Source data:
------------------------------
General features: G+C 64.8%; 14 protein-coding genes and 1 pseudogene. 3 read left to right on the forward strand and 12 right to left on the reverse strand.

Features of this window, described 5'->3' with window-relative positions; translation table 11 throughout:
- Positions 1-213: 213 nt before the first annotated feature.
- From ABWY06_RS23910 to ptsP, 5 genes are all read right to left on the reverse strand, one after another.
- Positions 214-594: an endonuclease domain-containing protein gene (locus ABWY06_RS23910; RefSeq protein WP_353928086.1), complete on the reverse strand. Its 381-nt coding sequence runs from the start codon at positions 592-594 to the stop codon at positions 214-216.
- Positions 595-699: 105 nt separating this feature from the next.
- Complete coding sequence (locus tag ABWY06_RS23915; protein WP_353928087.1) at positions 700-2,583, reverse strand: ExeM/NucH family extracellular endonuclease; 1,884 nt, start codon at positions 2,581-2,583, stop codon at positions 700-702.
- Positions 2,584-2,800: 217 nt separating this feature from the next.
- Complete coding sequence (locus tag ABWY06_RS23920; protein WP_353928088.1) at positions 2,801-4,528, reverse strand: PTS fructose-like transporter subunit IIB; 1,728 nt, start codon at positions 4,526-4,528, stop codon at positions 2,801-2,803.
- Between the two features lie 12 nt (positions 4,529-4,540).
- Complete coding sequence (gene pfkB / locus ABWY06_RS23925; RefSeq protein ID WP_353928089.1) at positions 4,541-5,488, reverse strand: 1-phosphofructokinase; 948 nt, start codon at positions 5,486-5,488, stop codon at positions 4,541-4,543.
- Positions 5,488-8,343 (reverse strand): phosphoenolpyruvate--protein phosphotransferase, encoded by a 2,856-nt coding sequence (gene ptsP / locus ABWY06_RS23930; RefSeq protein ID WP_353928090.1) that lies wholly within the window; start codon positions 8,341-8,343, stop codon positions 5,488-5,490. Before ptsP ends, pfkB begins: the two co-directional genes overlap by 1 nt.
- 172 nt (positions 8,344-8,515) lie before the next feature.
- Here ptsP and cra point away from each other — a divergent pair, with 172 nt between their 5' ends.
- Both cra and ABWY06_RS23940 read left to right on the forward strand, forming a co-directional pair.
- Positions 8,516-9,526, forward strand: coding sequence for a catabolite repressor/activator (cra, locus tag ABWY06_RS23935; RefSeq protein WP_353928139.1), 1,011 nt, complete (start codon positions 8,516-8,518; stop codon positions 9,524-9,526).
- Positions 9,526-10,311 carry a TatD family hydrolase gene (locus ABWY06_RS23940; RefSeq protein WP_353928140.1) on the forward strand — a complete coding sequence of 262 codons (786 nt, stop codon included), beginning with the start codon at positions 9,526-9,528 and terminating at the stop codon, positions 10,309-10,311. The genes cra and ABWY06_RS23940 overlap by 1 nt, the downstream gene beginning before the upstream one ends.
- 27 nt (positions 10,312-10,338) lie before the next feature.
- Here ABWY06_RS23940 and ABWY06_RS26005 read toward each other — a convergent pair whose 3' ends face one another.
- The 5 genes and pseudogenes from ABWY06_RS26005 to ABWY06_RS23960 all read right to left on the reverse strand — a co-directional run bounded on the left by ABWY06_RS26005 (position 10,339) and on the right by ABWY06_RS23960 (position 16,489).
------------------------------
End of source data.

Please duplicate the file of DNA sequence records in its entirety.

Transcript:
General features: G+C 64.8%; 14 protein-coding genes and 1 pseudogene. 3 read left to right on the forward strand and 12 right to left on the reverse strand.

Features of this window, described 5'->3' with window-relative positions; translation table 11 throughout:
- Positions 1-213: 213 nt before the first annotated feature.
- From ABWY06_RS23910 to ptsP, 5 genes are all read right to left on the reverse strand, one after another.
- Positions 214-594: an endonuclease domain-containing protein gene (locus ABWY06_RS23910; RefSeq protein WP_353928086.1), complete on the reverse strand. Its 381-nt coding sequence runs from the start codon at positions 592-594 to the stop codon at positions 214-216.
- Positions 595-699: 105 nt separating this feature from the next.
- Complete coding sequence (locus tag ABWY06_RS23915; protein WP_353928087.1) at positions 700-2,583, reverse strand: ExeM/NucH family extracellular endonuclease; 1,884 nt, start codon at positions 2,581-2,583, stop codon at positions 700-702.
- Positions 2,584-2,800: 217 nt separating this feature from the next.
- Complete coding sequence (locus tag ABWY06_RS23920; protein WP_353928088.1) at positions 2,801-4,528, reverse strand: PTS fructose-like transporter subunit IIB; 1,728 nt, start codon at positions 4,526-4,528, stop codon at positions 2,801-2,803.
- Between the two features lie 12 nt (positions 4,529-4,540).
- Complete coding sequence (gene pfkB / locus ABWY06_RS23925; RefSeq protein ID WP_353928089.1) at positions 4,541-5,488, reverse strand: 1-phosphofructokinase; 948 nt, start codon at positions 5,486-5,488, stop codon at positions 4,541-4,543.
- Positions 5,488-8,343 (reverse strand): phosphoenolpyruvate--protein phosphotransferase, encoded by a 2,856-nt coding sequence (gene ptsP / locus ABWY06_RS23930; RefSeq protein ID WP_353928090.1) that lies wholly within the window; start codon positions 8,341-8,343, stop codon positions 5,488-5,490. Before ptsP ends, pfkB begins: the two co-directional genes overlap by 1 nt.
- 172 nt (positions 8,344-8,515) lie before the next feature.
- Here ptsP and cra point away from each other — a divergent pair, with 172 nt between their 5' ends.
- Both cra and ABWY06_RS23940 read left to right on the forward strand, forming a co-directional pair.
- Positions 8,516-9,526, forward strand: coding sequence for a catabolite repressor/activator (cra, locus tag ABWY06_RS23935; RefSeq protein WP_353928139.1), 1,011 nt, complete (start codon positions 8,516-8,518; stop codon positions 9,524-9,526).
- Positions 9,526-10,311 carry a TatD family hydrolase gene (locus ABWY06_RS23940; RefSeq protein WP_353928140.1) on the forward strand — a complete coding sequence of 262 codons (786 nt, stop codon included), beginning with the start codon at positions 9,526-9,528 and terminating at the stop codon, positions 10,309-10,311. The genes cra and ABWY06_RS23940 overlap by 1 nt, the downstream gene beginning before the upstream one ends.
- 27 nt (positions 10,312-10,338) lie before the next feature.
- Here ABWY06_RS23940 and ABWY06_RS26005 read toward each other — a convergent pair whose 3' ends face one another.
- The 5 genes and pseudogenes from ABWY06_RS26005 to ABWY06_RS23960 all read right to left on the reverse strand — a co-directional run bounded on the left by ABWY06_RS26005 (position 10,339) and on the right by ABWY06_RS23960 (position 16,489).